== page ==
After USAF Strikes on Syrian Army US-Russian Negotiated Ceasefire Close to Unraveling

Too early to write off the present ceasefire but a return to hostilities looks far more likely than last week -- including because US and Russia are finding out they have less influence in Syria than they thought

Mon, Sep 19, 2016
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At about 5pm on Saturday, two US F-16 fighter bombers and two A-10 specialised ground attack aircraft bombed what they believed was a concentration of Isis fighters besieging pro-government forces in the city of Deir Ezzor in eastern Syria.

Whoever it was in the US Air Force who had misidentified the target as Isis made a disastrous error; the US planes were attacking Syrian Army soldiers fighting Isis at a position called Jebel Tharda close to Deir Ezzor airport. The city has been besieged by Isis for over a year and 110,000 civilians are trapped inside. By the time the US bombing raid was over it had killed at least 62 Syrian soldiers and injured another 100, enabling Isis to overrun the survivors before being forced to retreat by a counter-attack backed by Russian airstrikes.

The mistake and heavy Syrian Army casualty list symbolises the continuing failure to implement the agreement reached between the US and Russia on 10 September. Its main points are a ceasefire in Syria, the unimpeded entry of UN aid convoys into besieged areas, and a joint US-Russian air campaign against Isis and Jabhat al-Nusra, the former Al-Qaeda affiliate in Syria relabelled as the Jabhat Fateh al-Sham. Of these requirements only an increasingly shaky ceasefire is in place so far.  

Worse, the US and Russia are belabouring each other at the UN Security Council in New York, with the Russians accusing the US of complicity with Isis and the US claiming that Russia is opportunistically taking advantage of a targeting error for which the US has apologised. The Russian Foreign Ministry said today that the whole ceasefire accord, agreed after 10 months of negotiations between the two biggest players in the Syrian conflict, is close to unravelling.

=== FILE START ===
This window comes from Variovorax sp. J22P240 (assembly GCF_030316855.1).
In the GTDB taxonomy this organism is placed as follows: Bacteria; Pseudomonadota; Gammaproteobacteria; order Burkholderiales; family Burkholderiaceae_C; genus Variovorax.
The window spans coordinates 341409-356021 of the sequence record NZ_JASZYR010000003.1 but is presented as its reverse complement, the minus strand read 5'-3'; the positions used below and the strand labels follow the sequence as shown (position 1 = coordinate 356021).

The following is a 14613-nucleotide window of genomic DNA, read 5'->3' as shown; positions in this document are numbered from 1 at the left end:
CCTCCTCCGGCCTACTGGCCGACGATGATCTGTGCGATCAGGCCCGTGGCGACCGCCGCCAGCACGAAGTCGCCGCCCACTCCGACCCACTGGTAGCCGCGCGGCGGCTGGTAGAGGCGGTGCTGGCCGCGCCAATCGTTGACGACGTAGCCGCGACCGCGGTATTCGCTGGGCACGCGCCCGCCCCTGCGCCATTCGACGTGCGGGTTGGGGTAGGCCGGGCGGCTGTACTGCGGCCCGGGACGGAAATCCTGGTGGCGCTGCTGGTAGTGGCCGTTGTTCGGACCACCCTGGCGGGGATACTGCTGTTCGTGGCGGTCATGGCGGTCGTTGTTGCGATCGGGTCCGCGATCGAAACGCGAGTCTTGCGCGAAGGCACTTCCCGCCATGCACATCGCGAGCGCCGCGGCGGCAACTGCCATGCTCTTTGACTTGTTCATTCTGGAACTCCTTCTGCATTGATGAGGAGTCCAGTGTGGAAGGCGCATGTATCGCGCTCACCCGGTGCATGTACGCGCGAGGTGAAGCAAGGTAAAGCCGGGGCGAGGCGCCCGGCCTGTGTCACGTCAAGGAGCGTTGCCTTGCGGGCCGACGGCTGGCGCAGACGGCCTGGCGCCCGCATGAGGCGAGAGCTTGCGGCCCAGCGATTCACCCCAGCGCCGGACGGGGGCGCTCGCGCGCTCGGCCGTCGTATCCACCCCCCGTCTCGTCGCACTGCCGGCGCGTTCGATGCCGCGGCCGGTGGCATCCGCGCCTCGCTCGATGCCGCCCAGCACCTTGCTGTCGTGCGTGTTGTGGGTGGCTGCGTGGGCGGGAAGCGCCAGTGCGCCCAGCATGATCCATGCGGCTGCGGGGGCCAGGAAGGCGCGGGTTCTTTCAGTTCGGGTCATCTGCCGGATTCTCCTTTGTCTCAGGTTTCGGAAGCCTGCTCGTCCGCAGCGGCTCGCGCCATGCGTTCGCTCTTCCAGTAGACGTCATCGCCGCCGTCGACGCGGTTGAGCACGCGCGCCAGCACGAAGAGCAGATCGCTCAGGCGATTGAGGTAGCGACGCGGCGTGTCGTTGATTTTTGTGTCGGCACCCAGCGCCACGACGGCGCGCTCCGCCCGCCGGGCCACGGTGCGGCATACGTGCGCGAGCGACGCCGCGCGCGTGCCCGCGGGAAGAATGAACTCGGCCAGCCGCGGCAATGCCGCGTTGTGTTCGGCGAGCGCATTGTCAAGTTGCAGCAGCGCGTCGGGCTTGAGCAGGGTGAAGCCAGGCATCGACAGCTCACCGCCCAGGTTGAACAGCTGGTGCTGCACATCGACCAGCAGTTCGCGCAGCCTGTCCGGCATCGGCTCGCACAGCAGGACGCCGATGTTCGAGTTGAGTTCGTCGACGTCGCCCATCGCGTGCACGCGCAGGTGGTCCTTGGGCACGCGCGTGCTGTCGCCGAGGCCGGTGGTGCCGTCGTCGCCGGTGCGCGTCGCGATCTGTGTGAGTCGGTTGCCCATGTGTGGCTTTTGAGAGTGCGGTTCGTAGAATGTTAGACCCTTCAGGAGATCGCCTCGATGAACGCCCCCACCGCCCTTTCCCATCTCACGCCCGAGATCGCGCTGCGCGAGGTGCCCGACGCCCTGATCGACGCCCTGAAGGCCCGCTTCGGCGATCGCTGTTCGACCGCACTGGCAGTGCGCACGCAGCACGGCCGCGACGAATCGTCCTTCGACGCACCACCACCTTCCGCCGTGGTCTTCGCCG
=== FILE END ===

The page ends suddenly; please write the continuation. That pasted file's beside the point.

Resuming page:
The strength of the agreement should be that it was put together by the US, as the world’s sole superpower, and Russia, which aspires to that status. Each should be able to influence allies and proxies into implementing the ceasefire, but so far this is not happening. There are many armed clashes and 40 trucks filled with supplies for the 250,000 to 275,000 people trapped in rebel-held East Aleppo are still stuck on the Turkish border. Supposedly moderate US-backed rebel groups are meant to be separating themselves geographically from al-Nusra, but they remain intermingled with it.

A weakness of the agreement is that it lacks any mechanism for its implementation other than the enforced assent or goodwill of the multitude of parties involved in the Syrian conflict. Goodwill has always been in notably short supply in Syria since many of the players, both regional and local, have an interest in the war continuing, even though they may hypocritically pretend otherwise. It is still unclear how far the US and Russia are able to force their allies into line and how far they are pulling their punches in doing so.